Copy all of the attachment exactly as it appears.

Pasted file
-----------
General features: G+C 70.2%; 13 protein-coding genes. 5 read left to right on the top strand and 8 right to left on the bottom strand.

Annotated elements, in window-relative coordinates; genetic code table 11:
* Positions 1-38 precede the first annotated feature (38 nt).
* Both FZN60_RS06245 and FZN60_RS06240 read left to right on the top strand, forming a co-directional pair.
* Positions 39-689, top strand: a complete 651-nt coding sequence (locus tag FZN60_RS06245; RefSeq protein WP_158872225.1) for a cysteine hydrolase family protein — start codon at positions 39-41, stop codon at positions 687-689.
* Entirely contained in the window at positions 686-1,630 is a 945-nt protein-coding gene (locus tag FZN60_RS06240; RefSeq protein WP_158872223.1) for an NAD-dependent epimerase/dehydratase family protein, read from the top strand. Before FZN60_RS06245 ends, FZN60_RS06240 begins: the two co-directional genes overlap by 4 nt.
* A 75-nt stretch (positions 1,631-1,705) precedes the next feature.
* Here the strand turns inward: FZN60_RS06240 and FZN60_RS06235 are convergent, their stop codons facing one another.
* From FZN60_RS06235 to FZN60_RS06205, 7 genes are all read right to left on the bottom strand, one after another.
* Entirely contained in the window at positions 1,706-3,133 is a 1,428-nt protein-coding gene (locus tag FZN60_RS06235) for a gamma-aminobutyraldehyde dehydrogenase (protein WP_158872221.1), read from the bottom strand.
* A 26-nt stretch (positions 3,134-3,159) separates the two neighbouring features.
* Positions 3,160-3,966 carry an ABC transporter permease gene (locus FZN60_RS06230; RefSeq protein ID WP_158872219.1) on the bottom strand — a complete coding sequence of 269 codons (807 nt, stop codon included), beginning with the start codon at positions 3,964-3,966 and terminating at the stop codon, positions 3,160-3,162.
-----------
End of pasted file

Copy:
General features: G+C 70.2%; 13 protein-coding genes. 5 read left to right on the top strand and 8 right to left on the bottom strand.

Annotated elements, in window-relative coordinates; genetic code table 11:
* Positions 1-38 precede the first annotated feature (38 nt).
* Both FZN60_RS06245 and FZN60_RS06240 read left to right on the top strand, forming a co-directional pair.
* Positions 39-689, top strand: a complete 651-nt coding sequence (locus tag FZN60_RS06245; RefSeq protein WP_158872225.1) for a cysteine hydrolase family protein — start codon at positions 39-41, stop codon at positions 687-689.
* Entirely contained in the window at positions 686-1,630 is a 945-nt protein-coding gene (locus tag FZN60_RS06240; RefSeq protein WP_158872223.1) for an NAD-dependent epimerase/dehydratase family protein, read from the top strand. Before FZN60_RS06245 ends, FZN60_RS06240 begins: the two co-directional genes overlap by 4 nt.
* A 75-nt stretch (positions 1,631-1,705) precedes the next feature.
* Here the strand turns inward: FZN60_RS06240 and FZN60_RS06235 are convergent, their stop codons facing one another.
* From FZN60_RS06235 to FZN60_RS06205, 7 genes are all read right to left on the bottom strand, one after another.
* Entirely contained in the window at positions 1,706-3,133 is a 1,428-nt protein-coding gene (locus tag FZN60_RS06235) for a gamma-aminobutyraldehyde dehydrogenase (protein WP_158872221.1), read from the bottom strand.
* A 26-nt stretch (positions 3,134-3,159) separates the two neighbouring features.
* Positions 3,160-3,966 carry an ABC transporter permease gene (locus FZN60_RS06230; RefSeq protein ID WP_158872219.1) on the bottom strand — a complete coding sequence of 269 codons (807 nt, stop codon included), beginning with the start codon at positions 3,964-3,966 and terminating at the stop codon, positions 3,160-3,162.